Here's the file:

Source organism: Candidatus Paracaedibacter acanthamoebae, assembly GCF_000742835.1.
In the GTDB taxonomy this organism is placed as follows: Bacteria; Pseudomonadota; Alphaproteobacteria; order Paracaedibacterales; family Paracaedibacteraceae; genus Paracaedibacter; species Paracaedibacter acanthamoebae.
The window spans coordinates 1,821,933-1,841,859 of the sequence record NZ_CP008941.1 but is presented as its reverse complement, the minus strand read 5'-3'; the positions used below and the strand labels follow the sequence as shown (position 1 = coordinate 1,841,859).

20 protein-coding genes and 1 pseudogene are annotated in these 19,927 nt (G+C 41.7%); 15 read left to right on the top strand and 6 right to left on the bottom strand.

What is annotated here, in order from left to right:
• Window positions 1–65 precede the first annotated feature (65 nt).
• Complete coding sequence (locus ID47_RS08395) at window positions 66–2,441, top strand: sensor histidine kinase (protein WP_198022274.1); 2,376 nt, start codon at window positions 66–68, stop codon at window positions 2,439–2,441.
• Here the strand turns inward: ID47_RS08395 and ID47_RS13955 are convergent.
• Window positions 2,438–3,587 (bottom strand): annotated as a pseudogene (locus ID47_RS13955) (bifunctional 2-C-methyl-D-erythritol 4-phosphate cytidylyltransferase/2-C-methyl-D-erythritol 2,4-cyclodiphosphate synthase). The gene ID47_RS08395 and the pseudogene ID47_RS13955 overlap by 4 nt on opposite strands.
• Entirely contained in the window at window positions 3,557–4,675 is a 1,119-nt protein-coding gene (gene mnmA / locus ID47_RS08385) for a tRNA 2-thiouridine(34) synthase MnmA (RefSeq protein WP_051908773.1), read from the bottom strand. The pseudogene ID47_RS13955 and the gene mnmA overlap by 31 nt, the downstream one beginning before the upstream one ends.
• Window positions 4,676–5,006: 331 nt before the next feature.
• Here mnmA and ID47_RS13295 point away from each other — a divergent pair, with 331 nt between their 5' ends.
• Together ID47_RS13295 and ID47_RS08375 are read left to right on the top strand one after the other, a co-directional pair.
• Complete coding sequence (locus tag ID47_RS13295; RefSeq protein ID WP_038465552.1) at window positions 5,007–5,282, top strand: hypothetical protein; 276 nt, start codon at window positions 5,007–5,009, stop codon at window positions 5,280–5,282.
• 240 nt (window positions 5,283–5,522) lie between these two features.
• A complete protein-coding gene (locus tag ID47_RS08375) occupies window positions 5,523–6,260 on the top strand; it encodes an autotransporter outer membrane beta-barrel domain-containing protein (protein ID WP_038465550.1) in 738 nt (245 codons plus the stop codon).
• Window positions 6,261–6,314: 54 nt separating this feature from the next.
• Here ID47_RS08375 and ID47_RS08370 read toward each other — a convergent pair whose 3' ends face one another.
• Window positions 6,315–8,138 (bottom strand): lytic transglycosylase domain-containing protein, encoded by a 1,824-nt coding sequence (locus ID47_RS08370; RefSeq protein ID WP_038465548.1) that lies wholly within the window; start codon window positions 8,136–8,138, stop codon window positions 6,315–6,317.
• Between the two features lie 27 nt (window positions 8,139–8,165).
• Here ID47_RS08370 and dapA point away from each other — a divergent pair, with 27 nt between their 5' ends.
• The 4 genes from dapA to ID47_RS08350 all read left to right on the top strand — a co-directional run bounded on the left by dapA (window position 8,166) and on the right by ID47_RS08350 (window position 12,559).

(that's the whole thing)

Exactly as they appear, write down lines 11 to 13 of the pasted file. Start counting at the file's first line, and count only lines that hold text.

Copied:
• Window positions 4,676–5,006: 331 nt before the next feature.
• Here mnmA and ID47_RS13295 point away from each other — a divergent pair, with 331 nt between their 5' ends.
• Together ID47_RS13295 and ID47_RS08375 are read left to right on the top strand one after the other, a co-directional pair.